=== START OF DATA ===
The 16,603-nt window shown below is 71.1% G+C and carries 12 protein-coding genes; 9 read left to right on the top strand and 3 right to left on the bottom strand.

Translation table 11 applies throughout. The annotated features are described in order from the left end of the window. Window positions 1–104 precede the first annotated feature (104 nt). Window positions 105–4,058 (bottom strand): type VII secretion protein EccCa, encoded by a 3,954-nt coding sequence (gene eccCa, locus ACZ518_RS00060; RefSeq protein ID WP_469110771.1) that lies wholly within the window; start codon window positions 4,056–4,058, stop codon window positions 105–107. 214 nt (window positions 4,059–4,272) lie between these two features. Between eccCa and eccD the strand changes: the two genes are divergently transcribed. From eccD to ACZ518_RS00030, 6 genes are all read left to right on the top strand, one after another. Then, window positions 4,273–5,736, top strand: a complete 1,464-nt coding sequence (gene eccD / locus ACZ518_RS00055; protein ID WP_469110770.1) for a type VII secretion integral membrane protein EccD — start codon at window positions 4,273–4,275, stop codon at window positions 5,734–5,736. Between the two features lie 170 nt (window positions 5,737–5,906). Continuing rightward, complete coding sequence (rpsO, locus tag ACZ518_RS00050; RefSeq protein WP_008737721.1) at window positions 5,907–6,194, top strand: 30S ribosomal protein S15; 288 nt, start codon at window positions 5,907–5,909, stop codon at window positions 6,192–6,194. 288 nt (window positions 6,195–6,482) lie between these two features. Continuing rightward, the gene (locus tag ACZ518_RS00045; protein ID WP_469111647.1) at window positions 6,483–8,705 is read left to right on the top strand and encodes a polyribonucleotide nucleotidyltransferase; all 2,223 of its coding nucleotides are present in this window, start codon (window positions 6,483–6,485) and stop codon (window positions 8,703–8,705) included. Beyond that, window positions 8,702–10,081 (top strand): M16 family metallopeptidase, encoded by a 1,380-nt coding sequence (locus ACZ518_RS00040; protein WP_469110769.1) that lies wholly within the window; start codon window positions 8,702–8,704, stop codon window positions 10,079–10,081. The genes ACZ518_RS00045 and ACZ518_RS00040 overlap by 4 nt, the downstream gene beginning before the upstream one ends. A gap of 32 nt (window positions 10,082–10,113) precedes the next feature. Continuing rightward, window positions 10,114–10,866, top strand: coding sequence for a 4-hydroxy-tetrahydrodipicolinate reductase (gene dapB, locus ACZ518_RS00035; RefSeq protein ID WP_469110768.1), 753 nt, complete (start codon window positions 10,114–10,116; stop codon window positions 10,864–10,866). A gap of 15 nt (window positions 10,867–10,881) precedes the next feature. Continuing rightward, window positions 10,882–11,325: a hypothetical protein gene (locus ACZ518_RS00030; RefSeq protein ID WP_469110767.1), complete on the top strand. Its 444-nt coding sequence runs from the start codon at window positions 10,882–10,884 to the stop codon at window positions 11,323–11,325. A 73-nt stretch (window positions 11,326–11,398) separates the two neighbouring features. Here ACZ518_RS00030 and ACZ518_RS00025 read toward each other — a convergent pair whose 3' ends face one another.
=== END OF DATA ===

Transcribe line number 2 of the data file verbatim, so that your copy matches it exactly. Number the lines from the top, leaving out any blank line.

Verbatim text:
Translation table 11 applies throughout. The annotated features are described in order from the left end of the window. Window positions 1–104 precede the first annotated feature (104 nt). Window positions 105–4,058 (bottom strand): type VII secretion protein EccCa, encoded by a 3,954-nt coding sequence (gene eccCa, locus ACZ518_RS00060; RefSeq protein ID WP_469110771.1) that lies wholly within the window; start codon window positions 4,056–4,058, stop codon window positions 105–107. 214 nt (window positions 4,059–4,272) lie between these two features. Between eccCa and eccD the strand changes: the two genes are divergently transcribed. From eccD to ACZ518_RS00030, 6 genes are all read left to right on the top strand, one after another. Then, window positions 4,273–5,736, top strand: a complete 1,464-nt coding sequence (gene eccD / locus ACZ518_RS00055; protein ID WP_469110770.1) for a type VII secretion integral membrane protein EccD — start codon at window positions 4,273–4,275, stop codon at window positions 5,734–5,736. Between the two features lie 170 nt (window positions 5,737–5,906). Continuing rightward, complete coding sequence (rpsO, locus tag ACZ518_RS00050; RefSeq protein WP_008737721.1) at window positions 5,907–6,194, top strand: 30S ribosomal protein S15; 288 nt, start codon at window positions 5,907–5,909, stop codon at window positions 6,192–6,194. 288 nt (window positions 6,195–6,482) lie between these two features. Continuing rightward, the gene (locus tag ACZ518_RS00045; protein ID WP_469111647.1) at window positions 6,483–8,705 is read left to right on the top strand and encodes a polyribonucleotide nucleotidyltransferase; all 2,223 of its coding nucleotides are present in this window, start codon (window positions 6,483–6,485) and stop codon (window positions 8,703–8,705) included. Beyond that, window positions 8,702–10,081 (top strand): M16 family metallopeptidase, encoded by a 1,380-nt coding sequence (locus ACZ518_RS00040; protein WP_469110769.1) that lies wholly within the window; start codon window positions 8,702–8,704, stop codon window positions 10,079–10,081. The genes ACZ518_RS00045 and ACZ518_RS00040 overlap by 4 nt, the downstream gene beginning before the upstream one ends. A gap of 32 nt (window positions 10,082–10,113) precedes the next feature. Continuing rightward, window positions 10,114–10,866, top strand: coding sequence for a 4-hydroxy-tetrahydrodipicolinate reductase (gene dapB, locus ACZ518_RS00035; RefSeq protein ID WP_469110768.1), 753 nt, complete (start codon window positions 10,114–10,116; stop codon window positions 10,864–10,866). A gap of 15 nt (window positions 10,867–10,881) precedes the next feature. Continuing rightward, window positions 10,882–11,325: a hypothetical protein gene (locus ACZ518_RS00030; RefSeq protein ID WP_469110767.1), complete on the top strand. Its 444-nt coding sequence runs from the start codon at window positions 10,882–10,884 to the stop codon at window positions 11,323–11,325. A 73-nt stretch (window positions 11,326–11,398) separates the two neighbouring features. Here ACZ518_RS00030 and ACZ518_RS00025 read toward each other — a convergent pair whose 3' ends face one another.